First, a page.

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  • The Gentle Humor of Oskar Luts
  • Mall Reinold (bio)

Oskar Luts (1887-1953) is one of the most beloved of Estonian writers. His youth novel Spring, 1912-13, is generally considered to be his best literary work. (It was translated into English in Tallinn in 1983 by Aino Jõgi and Melanie Rauk, and illustrated by Ūlo Sooster.) The work is immensely popular in Estonia: to date it has been reprinted 14 times. It has inspired film and theater producers, and it has been translated into Armenian, Czech, English, Finnish, Hungarian, Latvian, Lithuanian, Polish, Russian, Slovak, and Ukrainian.

Spring's subject matter and very familiar characters, its evocative psychological insights, and its lively popular style give it a harmonious feeling. The novel is also rich in gentle humor, and it is this quality which may be the chief reason for its great popularity.

Curiously, the novel's distinctive humor has seldom been analyzed. Spring is rich in different shades of the comical. Luts has been compared with Rabelais, Dickens, Gogol, and Cervantes. His comic devices also have something in common with the Finnish writer Aleksis Kivi. His is a spontaneous gift, perfected by diligent study of the people's language, especially its skillful wordplay, as well as of the outstanding humorists of the world. Above all, however, Luts is Luts, unique, an original.

The subject matter and characters of Spring had been with the writer for a long time. "Remembrances of schooldays did not leave me alone, they actually forced themselves on paper," Luts once recalled. In Spring he observes school life, pupils, various relationships between teachers and students in their serious as well as comical aspects.

"I'll do half of my Russian for tomorrow."

"Well, all right. But learn it well."

"If I can't solve both of the arithmetic problems I'll do one."

"Well, all right. I suppose it's fine if you do even one."


It is customary to think of school, first of all, as a place of teaching and learning, but we must keep in mind that the attitudes of teachers and pupils to this process rarely coincided over the ages. The writer is able to poke fun at both sides. The teacher is feared a little, children try to [End Page 103] deceive him a little or, at least, not to pay heed to all his orders. But he is there and thus limits the illusive freedom his pupils would like to enjoy. Laughter helps to conquer fears and uneasiness and sometimes even the source of themŪthe teacher himself.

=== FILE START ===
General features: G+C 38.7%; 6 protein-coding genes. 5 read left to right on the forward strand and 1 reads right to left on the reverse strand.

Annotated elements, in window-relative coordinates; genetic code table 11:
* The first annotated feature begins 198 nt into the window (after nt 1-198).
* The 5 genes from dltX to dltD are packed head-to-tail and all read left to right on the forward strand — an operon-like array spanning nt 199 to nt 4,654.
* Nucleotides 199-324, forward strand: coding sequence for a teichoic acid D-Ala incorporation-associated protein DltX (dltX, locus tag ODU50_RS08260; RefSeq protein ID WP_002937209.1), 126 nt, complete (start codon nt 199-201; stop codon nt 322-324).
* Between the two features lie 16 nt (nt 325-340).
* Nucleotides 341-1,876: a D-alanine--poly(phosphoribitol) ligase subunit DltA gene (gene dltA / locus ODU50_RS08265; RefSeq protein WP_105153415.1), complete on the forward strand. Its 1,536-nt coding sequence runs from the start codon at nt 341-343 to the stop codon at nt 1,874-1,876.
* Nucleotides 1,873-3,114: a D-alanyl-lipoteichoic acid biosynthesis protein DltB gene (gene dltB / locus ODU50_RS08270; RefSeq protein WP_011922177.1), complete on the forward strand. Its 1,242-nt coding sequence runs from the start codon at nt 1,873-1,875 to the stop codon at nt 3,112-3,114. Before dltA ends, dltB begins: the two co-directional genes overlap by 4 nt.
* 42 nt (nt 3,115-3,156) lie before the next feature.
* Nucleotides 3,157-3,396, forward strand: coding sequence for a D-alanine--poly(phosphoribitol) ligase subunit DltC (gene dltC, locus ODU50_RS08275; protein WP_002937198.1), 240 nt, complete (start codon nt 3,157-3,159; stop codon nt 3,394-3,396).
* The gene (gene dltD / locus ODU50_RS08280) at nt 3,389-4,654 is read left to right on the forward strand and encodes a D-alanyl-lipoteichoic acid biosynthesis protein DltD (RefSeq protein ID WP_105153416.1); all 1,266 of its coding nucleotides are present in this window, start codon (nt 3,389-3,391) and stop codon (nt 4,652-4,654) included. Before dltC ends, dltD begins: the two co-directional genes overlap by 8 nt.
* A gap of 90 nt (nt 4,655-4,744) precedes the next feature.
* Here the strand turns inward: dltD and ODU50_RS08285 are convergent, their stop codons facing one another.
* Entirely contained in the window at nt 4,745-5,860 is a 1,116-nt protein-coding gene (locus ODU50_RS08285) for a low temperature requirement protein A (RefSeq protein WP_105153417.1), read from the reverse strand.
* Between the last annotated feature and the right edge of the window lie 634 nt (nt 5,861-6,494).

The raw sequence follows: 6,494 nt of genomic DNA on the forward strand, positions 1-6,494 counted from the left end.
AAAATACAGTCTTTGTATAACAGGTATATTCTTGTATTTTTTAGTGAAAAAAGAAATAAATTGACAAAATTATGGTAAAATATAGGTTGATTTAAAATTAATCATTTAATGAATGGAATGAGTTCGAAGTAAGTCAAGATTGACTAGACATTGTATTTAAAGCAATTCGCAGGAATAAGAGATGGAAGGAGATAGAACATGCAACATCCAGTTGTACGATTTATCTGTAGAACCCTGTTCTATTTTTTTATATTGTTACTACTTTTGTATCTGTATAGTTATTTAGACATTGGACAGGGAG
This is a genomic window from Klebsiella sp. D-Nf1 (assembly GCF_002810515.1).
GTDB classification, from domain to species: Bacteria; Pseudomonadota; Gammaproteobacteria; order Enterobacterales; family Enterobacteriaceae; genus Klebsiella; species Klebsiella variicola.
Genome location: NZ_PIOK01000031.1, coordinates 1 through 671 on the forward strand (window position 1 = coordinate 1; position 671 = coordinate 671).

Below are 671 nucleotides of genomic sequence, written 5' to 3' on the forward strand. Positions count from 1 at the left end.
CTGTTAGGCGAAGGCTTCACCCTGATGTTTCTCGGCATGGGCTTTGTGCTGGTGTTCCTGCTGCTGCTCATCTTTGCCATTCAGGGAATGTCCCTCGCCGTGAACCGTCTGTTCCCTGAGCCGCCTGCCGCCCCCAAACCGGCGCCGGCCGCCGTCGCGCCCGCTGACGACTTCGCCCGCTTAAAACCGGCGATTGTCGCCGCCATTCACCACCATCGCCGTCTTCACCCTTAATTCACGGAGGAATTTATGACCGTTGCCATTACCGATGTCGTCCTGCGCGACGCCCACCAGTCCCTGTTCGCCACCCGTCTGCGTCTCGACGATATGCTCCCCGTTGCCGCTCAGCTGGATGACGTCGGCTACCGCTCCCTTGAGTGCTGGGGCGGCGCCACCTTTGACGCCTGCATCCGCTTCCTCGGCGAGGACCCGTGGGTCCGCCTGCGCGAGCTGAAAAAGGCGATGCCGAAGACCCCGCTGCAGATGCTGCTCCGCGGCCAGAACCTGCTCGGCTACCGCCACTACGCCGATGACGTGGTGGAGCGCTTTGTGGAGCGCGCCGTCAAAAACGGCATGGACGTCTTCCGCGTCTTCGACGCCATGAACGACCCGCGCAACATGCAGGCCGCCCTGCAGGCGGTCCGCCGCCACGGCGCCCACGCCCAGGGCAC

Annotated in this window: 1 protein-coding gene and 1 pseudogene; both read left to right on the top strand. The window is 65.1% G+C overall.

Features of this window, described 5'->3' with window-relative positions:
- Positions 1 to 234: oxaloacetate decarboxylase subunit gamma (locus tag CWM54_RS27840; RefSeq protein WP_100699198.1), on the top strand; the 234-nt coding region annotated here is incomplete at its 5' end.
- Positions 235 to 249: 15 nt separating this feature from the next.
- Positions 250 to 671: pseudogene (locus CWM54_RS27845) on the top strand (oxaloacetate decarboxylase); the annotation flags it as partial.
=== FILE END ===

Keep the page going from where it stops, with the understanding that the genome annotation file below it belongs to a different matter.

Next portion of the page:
More often than not, the jokes of Luts' school-story have quite a serious background. We have in particular to keep in mind what the parish school of the late 19th century was like. Above all, this was the period of Russification. Because all instruction was given in a foreign language, many pupils scarcely knew what was going on in class. The ambivalence of Luts' humor must be observed: He is exuberant and derisive at the same time, he confirms and denies, he buries and exhumes.

Arno put down his slate-pencil and turned to have a good look at his deskmate. His face was pockmarked, his nose slightly askew. His light yellow hair was badly tangled.

"He'll have a hard time when he starts combing it," Arno thought.


Everybody in Spring is laughing and being laughed at—the whole world is funny. Spring is full of fine school humor, where the "you may—you may not" can often be topsy-turvy. It may not, for instance, matter that you are sitting still; you may get into trouble anyway . . .

"Well then, Tali . . . what was the name of the man that lived the longest, and how old was he?"

"Metal," came the bright answer.


"Met . . . Methuselah."

"Yes, Methuselah. What was it that you were muttering before that?"


Luts has here made a travesty of Biblical history. The ingenious pun—substituting the expected answer from the Bible with an everyday word is certainly funny. Levity, however, does not seem to be Luts' only goal. Through this incident he also shows how a sensitive boy like Arno can suffer when...


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pp. 103-108
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